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Paceline Riding Tips

Rides often organize into a paceline to save considerable effort when you are in the draft of the rider in front of you. The lead in a paceline will use 30% more power than the rider behind to maintain a given speed. Usually the faster / longer version of the club rides will ride in a paceline to maintain their speed at a minimum of effort. The more relaxed rides will generally ride more spread out and at a slower pace.

Various club members contributed some helpful paceline riding tips to the DBC list serv and summarized here:

No aerobars in a paceline ride

Aerobars are for time trialing; riding alone on a mostly straight flat course where you have nobody to draft. Bikes with aerobars are not allowed in nearly any organized ride because you don’t have access to brake, shift, and your bike handling ability is compromised. If you are on a group ride, do not use your aerobars in a paceline – if that’s what you have and don’t want to remove them, ride off the back.

Echelon in a cross wind

When you are in the lead of a paceline and there is a crosswind, the leader should line up on the upwind side and the rest of the riders will offset slightly in the downwind direction to form an echelon

  • If the wind is blowing from your right, you should ride as far right on the road as you can and those following you will echelon to your left. If the wind is from the left, you need to lead from the left of the lane, as long as that is safe
  • Sometimes, however, it’s not always easy to tell if a crosswind is from the left or the right or non-existent, especially when riding near thick orchards. A good clue is if the riders behind you are angled to one side of you or the other. If you are riding on the right of the lane and those following are tailing off to the left, the wind is coming from the right, even if it is not too strong. If the riders behind you are tailing off to your right, the crosswind is from the left. If the cross wind is under a few miles per hour, it really doesn’t matter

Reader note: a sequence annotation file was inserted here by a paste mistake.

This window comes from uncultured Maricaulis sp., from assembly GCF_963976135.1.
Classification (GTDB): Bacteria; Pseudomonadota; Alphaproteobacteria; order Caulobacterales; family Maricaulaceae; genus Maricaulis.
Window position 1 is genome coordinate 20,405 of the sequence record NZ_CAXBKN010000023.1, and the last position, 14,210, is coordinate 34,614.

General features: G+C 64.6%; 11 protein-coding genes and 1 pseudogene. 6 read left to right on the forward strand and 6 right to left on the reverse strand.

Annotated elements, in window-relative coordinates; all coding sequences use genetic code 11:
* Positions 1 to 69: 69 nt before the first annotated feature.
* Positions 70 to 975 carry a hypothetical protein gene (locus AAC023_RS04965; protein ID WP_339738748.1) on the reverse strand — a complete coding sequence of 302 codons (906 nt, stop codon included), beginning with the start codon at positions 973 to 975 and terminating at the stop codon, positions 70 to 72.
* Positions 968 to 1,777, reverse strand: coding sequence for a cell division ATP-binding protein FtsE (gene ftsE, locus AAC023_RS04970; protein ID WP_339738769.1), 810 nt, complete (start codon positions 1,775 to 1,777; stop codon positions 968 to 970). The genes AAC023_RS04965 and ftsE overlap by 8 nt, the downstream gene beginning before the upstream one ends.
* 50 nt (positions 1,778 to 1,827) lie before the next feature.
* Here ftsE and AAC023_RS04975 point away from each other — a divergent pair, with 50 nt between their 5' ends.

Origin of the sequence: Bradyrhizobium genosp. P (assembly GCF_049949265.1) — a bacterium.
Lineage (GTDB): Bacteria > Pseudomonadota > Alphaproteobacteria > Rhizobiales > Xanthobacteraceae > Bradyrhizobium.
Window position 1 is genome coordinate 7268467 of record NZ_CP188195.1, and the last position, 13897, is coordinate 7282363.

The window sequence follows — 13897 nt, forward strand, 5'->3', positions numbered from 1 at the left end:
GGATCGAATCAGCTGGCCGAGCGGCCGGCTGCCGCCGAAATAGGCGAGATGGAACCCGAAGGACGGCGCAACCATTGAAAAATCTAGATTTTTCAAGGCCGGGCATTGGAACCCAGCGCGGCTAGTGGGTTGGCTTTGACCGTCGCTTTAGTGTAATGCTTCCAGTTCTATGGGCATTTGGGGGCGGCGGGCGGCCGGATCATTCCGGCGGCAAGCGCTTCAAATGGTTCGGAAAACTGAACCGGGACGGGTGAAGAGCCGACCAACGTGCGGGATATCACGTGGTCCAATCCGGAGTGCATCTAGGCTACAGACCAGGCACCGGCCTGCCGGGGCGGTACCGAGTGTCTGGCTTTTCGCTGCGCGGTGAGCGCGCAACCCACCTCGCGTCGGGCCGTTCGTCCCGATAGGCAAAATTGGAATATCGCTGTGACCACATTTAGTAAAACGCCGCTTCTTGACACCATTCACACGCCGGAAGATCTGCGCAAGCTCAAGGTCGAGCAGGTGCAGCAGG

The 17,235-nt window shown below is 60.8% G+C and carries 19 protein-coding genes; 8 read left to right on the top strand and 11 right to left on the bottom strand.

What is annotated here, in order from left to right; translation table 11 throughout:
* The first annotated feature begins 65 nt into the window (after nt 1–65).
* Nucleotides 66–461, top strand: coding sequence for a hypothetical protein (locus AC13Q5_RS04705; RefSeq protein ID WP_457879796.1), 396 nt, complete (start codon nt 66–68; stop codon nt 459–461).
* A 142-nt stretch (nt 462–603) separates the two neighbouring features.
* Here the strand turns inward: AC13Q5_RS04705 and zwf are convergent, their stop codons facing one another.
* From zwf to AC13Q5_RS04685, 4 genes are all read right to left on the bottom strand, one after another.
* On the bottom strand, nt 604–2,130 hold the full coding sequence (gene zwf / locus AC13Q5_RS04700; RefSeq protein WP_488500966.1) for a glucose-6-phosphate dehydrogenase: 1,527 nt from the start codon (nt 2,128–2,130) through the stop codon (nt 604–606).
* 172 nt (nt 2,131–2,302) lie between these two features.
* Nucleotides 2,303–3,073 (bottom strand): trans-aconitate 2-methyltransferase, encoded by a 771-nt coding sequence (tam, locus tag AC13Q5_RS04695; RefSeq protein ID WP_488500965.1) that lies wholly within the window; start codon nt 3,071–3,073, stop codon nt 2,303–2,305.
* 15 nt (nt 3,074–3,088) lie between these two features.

Keep the echelon formation tight – Unless your group is five or fewer riders, line up no more than one foot to the side of the person in front of you. If the wind is from your left and you are, say, three feet to the right of the person in front of you, the riders in the back will run out of road to line up, behind and offset from you, and will not benefit from the wind draft. If everyone stays 12 inches or less to the side of the person ahead and each person holds his line on the road, at least 10 people should be able to get a nice draft in an echelon across a traffic lane. If there are are more than 8 in your paceline, it makes sense to form two echelons or form a double paceline

Pull off the lead correctly

When an echelon has formed, you should signal your intent to pull off and then drop back from the trailing riders. (The DBC signal is an elbow wag on the side you expect the person behind you to pass)

  • If the others behind your are off to your right, use your right elbow to signal your intent to drop back on the left, then slow down slightly as the others pass you on your right

Maintain a constant speed when taking over the paceline lead. When you are in second position and the lead rider has signaled she wants to fall back, maintain the same speed you had been going when in the second position. When you are now the lead, the wind drag will be higher and you might over compensate to maintain the speed you felt you were going before. If you have a speedometer, watch the speed the paceline is going so you can maintain that pace when you change leads

The previous lead is tired – let her drift back and tuck in the paceline to recover. It is terrible etiquette to accelerate before that rider has made it back in the paceline. If you want to increase the pace from the front position once the last leader is back in the paceline, accelerate slowly – say 1 mph per minute. So you should take two minutes to accelerate from, say, 19 mph to 21 mph

Don’t take the lead too long – Lead for about a minute or so – 1/4 to 1/2 mile and then pull off. Everyone in the paceline will be fresher and more engaged rotating through.

Maintain Your Spacing

Feeling safe when you are drafting in a paceline is mostly about keeping a gap and looking out ahead of the rider in front of you so you can anticipate and react without endangering the riders behind you